The PDP and Mr Saraki’s hiring of lobbying firms based in the US indicates how seriously the party and its leaders view the coming elections, analysts say.
SARAKI’S NATIONAL ASSEMBLY NOT LEFT OUT
Showing further penchant for foreign lobbyists, the National Assembly under the chairmanship of Mr Saraki also procured the services of a US-based lobbyist, Husch Blackwell Strategies, based in Washington D.C, as a government affairs consultant to provide services relating to creating an environment between members of the Nigerian legislature and officials of the US Government.
The contract was signed by the Director General of the National Institute of Legislative Studies, NILS, Ladi Hamalai, on behalf of the National Assembly and Gegg Harley, chief executive officer of HBS.
The agreement between HBS and the National Assembly became effective on February 15, 2018 and involves HBS organising an exchange visit and training for members of the National Assembly in the US.
The firm is also expected to organise meetings between members of the National Assembly and key congressional members and leaders in the United States such as the Speaker of the House, Senate Majority Leader, President Pro Tempore and such other representatives from the US Congress.
HBS, by the agreement, is also expected to organise “technical sessions for members of the National Assembly of the federal Republic of Nigeria and members of the United States Congress which may include discussions in the area of trade and investment, the development of the electoral process, the role of Congress in foreign policy, and security.”
HBS is responsible for providing the National Assembly with “only government relations and educational services and will not provide legal services to NILS, notwithstanding that some of the personnel who provide services under this agreement may be lawyers.”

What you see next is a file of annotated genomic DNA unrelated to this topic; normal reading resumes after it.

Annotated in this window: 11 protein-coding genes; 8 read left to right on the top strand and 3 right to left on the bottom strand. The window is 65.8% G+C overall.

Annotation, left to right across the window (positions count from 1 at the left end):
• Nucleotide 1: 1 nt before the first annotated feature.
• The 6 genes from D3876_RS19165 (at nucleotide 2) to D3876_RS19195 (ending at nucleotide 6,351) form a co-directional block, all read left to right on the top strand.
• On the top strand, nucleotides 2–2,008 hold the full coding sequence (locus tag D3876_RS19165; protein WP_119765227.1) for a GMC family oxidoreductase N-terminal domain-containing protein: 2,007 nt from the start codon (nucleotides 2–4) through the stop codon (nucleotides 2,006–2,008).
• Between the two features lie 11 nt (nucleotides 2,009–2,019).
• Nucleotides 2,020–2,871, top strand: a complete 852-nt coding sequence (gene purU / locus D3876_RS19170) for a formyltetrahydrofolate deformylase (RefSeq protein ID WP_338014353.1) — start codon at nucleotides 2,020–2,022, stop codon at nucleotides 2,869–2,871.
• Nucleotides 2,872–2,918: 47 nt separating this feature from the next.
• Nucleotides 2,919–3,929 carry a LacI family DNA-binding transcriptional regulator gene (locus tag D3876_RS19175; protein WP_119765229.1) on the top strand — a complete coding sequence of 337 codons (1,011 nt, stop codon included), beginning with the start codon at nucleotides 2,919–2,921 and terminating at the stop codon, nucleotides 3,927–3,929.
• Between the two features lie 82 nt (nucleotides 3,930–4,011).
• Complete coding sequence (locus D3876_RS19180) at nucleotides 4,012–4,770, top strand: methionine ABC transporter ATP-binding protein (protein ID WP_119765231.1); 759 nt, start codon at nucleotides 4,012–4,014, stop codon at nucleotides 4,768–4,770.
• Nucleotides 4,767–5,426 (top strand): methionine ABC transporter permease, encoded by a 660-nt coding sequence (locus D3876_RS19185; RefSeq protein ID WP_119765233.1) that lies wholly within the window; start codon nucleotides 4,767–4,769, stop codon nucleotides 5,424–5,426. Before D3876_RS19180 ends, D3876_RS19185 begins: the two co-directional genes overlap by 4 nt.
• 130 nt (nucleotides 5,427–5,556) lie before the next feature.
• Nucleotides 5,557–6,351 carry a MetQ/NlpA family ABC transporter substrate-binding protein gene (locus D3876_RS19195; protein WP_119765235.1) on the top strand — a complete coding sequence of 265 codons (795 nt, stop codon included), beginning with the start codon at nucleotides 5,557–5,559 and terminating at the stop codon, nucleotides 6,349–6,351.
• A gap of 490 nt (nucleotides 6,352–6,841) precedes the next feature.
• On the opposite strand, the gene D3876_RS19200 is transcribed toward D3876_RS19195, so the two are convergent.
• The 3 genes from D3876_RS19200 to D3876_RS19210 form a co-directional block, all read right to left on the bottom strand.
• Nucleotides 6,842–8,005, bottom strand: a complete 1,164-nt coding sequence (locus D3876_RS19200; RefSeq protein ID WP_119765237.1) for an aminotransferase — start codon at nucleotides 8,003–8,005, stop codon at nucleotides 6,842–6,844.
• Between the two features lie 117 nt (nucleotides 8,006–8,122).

For the professional services of the firm, the National Assembly is expected to pay the sum of $20,750 (about N7.4million) for the task of organising visits and training sessions for the Nigerian delegation, which will not be more than 13 persons. The agreement stipulated that an additional person would attract $1,500 per person.
“Upon signature of the consulting agreement, NILS may apply for an advance by bank transfer of a minimum of US$15,000 only and the remainder of the balance upon arrival of the delegation,” a part of the agreement states.
“All amounts paid under this consulting agreement shall be deemed earned you and payable to the operating account of HBS after the tasks set out in Section 3(I)-(II) have been completed.
“Funds to cover all of the remaining reimbursables will be paid upon receipt of an invoice and scanned copies of original receipts Payment of any expenses incurred by HBS shall be made by NILS not later that 30 days after receipt of HBS’s statement, invoice and other necessary documents.”
When contacted, the National Publicity Secretary of the PDP, Kola Ologbondiyan, declined to comment on the deal with Ballard, saying the issues had been overtaken by events.
In the same vein, Special Adviser on Media to Mr Saraki, Yusuf Olaniyonu, did not answer or return calls when PREMIUM TIMES contacted him to get his principal’s response.
He also did not reply a text message sent to him on the matter.